The town council had enough of vagrants, beggars, and drunks. So it passed some laws. First, it ordered that foreign vagrants not be allowed to stay in the city for more than three days. Then, it required that indigenous beggars obtain a license from the city government. Finally, it hired police inspectors to patrol the streets.
Sound vaguely familiar? This was the solution to solving the problem of poor people in 16th century Amsterdam. And it worked-to keep the newly hired police busy. As Philip Gorski wrote in The Disciplinary Revolution: Calvinism and the Rise of the State in Early Modern Europe, once the laws were passed, “In any given year, beggars typically made up between one quarter and one-third of all arrests.”
Fast forward to the late 20th century. The same punitive measures taken against society’s poorest citizens 500 years ago made their way into the municipal and park codes of cities throughout the United States. Laws banning panhandling, loitering, sleeping in public-or even sitting in public parks after dark-became commonplace, as cities moved to end the irksome problem of poor people by sweeping their offensive presence from the view of their more fortunate neighbors.
But moving beggars out of sight is not the only approach that’s been tried through the ages. The movement to end cash benefits to homeless people, exemplified by San Francisco Mayor Gavin Newsom’s Care-Not-Cash initiative, is, yes, 500 years old. In 16th century Amsterdam, the city fathers decided that giving poor people money would be a waste. They offered in-kind assistance-in the form of services or goods from bakers, tailors and cobblers-as the alternative. What poor people needed to do was work, and not beg, no matter their physical condition. (remember also the ‘poorhouse’ or work-house, where poor people were made to stay, and work, for food and shelter) “Get the hence to tha’ workie” was the Irish Sheriff’s cry.
Even during the New Deal, a political program considered extraordinary for its attempts to level society’s economic inequities, there was a push to pay the poor with vouchers. The basic assumption underlying this notion was that poor people could not decide how to intelligently spend their own money, or that they were pretenders-fraudulently collecting checks they didn’t really need. Proponents of this idea in its current form promise, in an attempt to appear compassionate, that in-kind assistance will be given to homeless people that will more than make up for the absence of cash welfare.
But as homeless people know, this promised in-kind assistance fails to materialize. Waiting lists for housing and health services grow longer in San Francisco, and the promise of housing often means a shelter bed. The Section 8 list for affordable housing runs to more than 8000 individuals and families and is closed for the next ten years.
Just as the new ideas are really the same old ideas in shiny cellophane wrapping, the same notions and misconceptions about the poor have been handed down from generation to generation, from the old world to the new. There existed 500 years ago what we now call the “magnet theory” of homelessness, prevalent in every city in America today, which claims that visible poverty and panhandling in a local city are due to foreigners and out-of-towners who are magnetically drawn to that city because of it’s generous welfare assistance. Boston, in 1789 refused to provide relief to desperate mothers with children for fear that able-bodied men would take advantage of that relief to move to town.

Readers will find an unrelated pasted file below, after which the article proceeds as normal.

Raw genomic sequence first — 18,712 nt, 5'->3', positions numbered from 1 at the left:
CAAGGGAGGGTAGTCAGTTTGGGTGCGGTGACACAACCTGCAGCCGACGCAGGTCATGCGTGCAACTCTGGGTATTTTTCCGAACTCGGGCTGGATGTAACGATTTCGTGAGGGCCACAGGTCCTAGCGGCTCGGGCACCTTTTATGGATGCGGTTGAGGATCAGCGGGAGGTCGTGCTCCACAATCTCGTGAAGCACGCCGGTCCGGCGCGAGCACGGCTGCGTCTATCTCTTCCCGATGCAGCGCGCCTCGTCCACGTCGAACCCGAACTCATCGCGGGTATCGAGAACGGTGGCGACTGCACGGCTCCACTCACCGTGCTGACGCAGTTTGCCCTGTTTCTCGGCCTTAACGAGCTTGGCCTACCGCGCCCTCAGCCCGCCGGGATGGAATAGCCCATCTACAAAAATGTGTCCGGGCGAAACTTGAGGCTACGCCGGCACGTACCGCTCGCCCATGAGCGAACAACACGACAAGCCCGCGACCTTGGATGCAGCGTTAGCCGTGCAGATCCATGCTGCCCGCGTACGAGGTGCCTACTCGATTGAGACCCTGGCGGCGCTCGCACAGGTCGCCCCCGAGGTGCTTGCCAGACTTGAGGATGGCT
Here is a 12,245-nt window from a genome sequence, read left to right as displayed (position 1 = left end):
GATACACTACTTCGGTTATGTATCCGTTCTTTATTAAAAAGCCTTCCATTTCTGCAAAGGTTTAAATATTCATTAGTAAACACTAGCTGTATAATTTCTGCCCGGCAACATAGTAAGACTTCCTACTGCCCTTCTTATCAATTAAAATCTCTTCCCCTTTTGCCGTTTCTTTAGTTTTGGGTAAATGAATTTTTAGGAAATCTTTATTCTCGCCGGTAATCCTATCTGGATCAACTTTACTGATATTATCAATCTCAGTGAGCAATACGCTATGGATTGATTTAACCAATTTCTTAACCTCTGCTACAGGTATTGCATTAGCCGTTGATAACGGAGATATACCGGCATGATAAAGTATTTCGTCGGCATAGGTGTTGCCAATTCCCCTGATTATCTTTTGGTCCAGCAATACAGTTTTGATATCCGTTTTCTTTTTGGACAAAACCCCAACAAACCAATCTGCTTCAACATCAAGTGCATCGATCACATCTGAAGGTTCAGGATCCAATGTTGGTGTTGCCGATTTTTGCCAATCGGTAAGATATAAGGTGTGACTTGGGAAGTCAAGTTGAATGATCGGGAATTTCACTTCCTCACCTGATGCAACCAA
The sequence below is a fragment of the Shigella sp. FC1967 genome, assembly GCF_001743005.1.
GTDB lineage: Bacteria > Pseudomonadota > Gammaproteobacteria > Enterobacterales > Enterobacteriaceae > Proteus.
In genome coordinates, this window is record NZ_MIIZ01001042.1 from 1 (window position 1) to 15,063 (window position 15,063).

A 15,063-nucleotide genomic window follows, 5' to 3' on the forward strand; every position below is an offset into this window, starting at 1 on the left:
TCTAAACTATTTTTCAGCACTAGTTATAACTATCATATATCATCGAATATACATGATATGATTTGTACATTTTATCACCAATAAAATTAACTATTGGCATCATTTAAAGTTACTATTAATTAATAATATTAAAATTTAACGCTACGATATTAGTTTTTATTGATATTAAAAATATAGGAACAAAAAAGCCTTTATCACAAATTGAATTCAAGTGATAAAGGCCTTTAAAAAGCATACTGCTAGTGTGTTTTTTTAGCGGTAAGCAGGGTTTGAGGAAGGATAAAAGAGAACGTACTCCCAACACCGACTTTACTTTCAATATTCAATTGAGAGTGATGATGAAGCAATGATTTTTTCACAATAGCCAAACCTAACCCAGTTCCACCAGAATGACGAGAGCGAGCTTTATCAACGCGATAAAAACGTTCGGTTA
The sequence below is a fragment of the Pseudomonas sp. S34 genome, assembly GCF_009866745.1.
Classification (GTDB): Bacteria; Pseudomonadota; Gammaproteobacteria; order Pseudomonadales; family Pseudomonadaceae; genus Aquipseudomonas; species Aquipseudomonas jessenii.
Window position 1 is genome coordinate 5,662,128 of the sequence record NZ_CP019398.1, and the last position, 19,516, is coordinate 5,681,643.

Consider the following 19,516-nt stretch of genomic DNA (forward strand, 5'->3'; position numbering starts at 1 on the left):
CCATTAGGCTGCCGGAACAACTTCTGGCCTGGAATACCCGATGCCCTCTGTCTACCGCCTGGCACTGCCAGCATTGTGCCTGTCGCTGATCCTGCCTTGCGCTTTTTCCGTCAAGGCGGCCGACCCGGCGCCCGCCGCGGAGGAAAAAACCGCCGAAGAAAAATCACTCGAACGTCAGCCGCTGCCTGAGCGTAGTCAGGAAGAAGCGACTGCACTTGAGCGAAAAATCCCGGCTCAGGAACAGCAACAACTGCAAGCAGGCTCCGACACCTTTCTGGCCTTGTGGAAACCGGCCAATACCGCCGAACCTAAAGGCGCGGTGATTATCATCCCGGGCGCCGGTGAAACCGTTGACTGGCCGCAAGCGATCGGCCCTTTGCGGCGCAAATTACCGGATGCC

The parallels between today’s battles on the streets and those of half a millennium ago are comical-and terrifying. One would think that after 500 years of criminalizing, marginalizing and demonizing poor people in an attempt to solve poverty, we would realize that punishing poor people for being poor just doesn’t work. Perhaps it is time to stop pounding our heads into the wall and actually try to deal with the mess, rather than sweeping it beyond the city limits.
What we learn from the lessons of history is that homelessness and poverty subside when there is affordable housing for everyone, jobs that pay a living wage, sufficient community support and social connections for all.
The most recent wave of homelessness in the United States, beginning in the 1980s, did not stem from a lack of anti-panhandling laws or insufficient control of welfare recipients. Homelessness became endemic, chronic and institutionalized when we systematically took apart an already stretched social safety net. We decimated social programs and agencies like the Department of Housing and Urban Development and slashed affordable housing development and subsidies. We failed to ensure health care for millions of Americans and decided to allow workers to take their chances in an uncertain economic climate as large economic shifts caused declines in their wages and job stability. And, finally we failed to provide promised community mental health care after closing large mental hospitals and wondered at the large numbers of mentally ill people talking to themselves on our streets. We continue to fail to address inequalities and inadequacies in our educational system; and fail to treat all human beings as deserving of respect and as inherently valuable.
If we want to end homelessness we can do so by fulfilling our moral obligations to provide effective systems of community and social support that nurture individuals, by seeing the sacred in every living human, by treating all people as capable of success and transformation. If we do this-if we provide people with the social conditions that permit them to take on their individual responsibilities, by ensuring there are sufficient housing opportunities and decent jobs-then we fulfill that obligation to allow individuals to grow and thrive to their fullest potential.